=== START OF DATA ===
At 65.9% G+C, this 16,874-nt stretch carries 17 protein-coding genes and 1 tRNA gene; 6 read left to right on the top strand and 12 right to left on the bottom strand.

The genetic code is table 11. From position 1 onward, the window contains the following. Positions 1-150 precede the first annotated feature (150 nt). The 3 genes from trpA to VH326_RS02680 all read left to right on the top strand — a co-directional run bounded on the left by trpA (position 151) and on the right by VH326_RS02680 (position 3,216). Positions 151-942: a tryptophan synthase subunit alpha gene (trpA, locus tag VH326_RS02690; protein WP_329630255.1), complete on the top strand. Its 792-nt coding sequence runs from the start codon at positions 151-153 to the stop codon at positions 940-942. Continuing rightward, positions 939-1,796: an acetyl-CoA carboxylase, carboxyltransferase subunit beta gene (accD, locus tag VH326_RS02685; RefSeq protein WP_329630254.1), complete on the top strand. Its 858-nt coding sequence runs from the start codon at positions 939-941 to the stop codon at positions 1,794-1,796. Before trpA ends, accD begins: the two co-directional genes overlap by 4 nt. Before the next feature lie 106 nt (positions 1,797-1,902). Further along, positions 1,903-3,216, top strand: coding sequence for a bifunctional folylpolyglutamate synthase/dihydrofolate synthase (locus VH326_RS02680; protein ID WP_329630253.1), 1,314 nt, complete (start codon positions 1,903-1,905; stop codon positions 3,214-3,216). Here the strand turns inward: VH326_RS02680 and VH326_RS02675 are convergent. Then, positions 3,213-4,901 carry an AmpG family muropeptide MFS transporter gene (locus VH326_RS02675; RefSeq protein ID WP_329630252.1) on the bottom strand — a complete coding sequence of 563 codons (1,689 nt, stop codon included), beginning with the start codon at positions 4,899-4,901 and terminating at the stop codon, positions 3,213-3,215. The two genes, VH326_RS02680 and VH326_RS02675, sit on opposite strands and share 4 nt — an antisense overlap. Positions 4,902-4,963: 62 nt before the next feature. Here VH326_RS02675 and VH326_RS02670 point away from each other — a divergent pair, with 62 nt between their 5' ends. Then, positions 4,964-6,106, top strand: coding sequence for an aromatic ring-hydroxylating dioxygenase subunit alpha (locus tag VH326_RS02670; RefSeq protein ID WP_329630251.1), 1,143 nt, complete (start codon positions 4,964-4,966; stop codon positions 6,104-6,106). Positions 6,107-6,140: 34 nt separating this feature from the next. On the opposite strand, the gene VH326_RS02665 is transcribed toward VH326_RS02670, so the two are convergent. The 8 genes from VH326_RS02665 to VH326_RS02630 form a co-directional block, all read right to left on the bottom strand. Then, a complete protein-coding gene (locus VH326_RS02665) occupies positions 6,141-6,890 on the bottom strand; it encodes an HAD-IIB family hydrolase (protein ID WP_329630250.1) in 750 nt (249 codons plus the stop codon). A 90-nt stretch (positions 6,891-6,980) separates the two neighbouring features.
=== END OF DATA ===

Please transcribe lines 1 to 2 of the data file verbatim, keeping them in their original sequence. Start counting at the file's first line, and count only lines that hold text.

At 65.9% G+C, this 16,874-nt stretch carries 17 protein-coding genes and 1 tRNA gene; 6 read left to right on the top strand and 12 right to left on the bottom strand.

The genetic code is table 11. From position 1 onward, the window contains the following. Positions 1-150 precede the first annotated feature (150 nt). The 3 genes from trpA to VH326_RS02680 all read left to right on the top strand — a co-directional run bounded on the left by trpA (position 151) and on the right by VH326_RS02680 (position 3,216). Positions 151-942: a tryptophan synthase subunit alpha gene (trpA, locus tag VH326_RS02690; protein WP_329630255.1), complete on the top strand. Its 792-nt coding sequence runs from the start codon at positions 151-153 to the stop codon at positions 940-942. Continuing rightward, positions 939-1,796: an acetyl-CoA carboxylase, carboxyltransferase subunit beta gene (accD, locus tag VH326_RS02685; RefSeq protein WP_329630254.1), complete on the top strand. Its 858-nt coding sequence runs from the start codon at positions 939-941 to the stop codon at positions 1,794-1,796. Before trpA ends, accD begins: the two co-directional genes overlap by 4 nt. Before the next feature lie 106 nt (positions 1,797-1,902). Further along, positions 1,903-3,216, top strand: coding sequence for a bifunctional folylpolyglutamate synthase/dihydrofolate synthase (locus VH326_RS02680; protein ID WP_329630253.1), 1,314 nt, complete (start codon positions 1,903-1,905; stop codon positions 3,214-3,216). Here the strand turns inward: VH326_RS02680 and VH326_RS02675 are convergent. Then, positions 3,213-4,901 carry an AmpG family muropeptide MFS transporter gene (locus VH326_RS02675; RefSeq protein ID WP_329630252.1) on the bottom strand — a complete coding sequence of 563 codons (1,689 nt, stop codon included), beginning with the start codon at positions 4,899-4,901 and terminating at the stop codon, positions 3,213-3,215. The two genes, VH326_RS02680 and VH326_RS02675, sit on opposite strands and share 4 nt — an antisense overlap. Positions 4,902-4,963: 62 nt before the next feature. Here VH326_RS02675 and VH326_RS02670 point away from each other — a divergent pair, with 62 nt between their 5' ends. Then, positions 4,964-6,106, top strand: coding sequence for an aromatic ring-hydroxylating dioxygenase subunit alpha (locus tag VH326_RS02670; RefSeq protein ID WP_329630251.1), 1,143 nt, complete (start codon positions 4,964-4,966; stop codon positions 6,104-6,106). Positions 6,107-6,140: 34 nt separating this feature from the next. On the opposite strand, the gene VH326_RS02665 is transcribed toward VH326_RS02670, so the two are convergent. The 8 genes from VH326_RS02665 to VH326_RS02630 form a co-directional block, all read right to left on the bottom strand. Then, a complete protein-coding gene (locus VH326_RS02665) occupies positions 6,141-6,890 on the bottom strand; it encodes an HAD-IIB family hydrolase (protein ID WP_329630250.1) in 750 nt (249 codons plus the stop codon). A 90-nt stretch (positions 6,891-6,980) separates the two neighbouring features.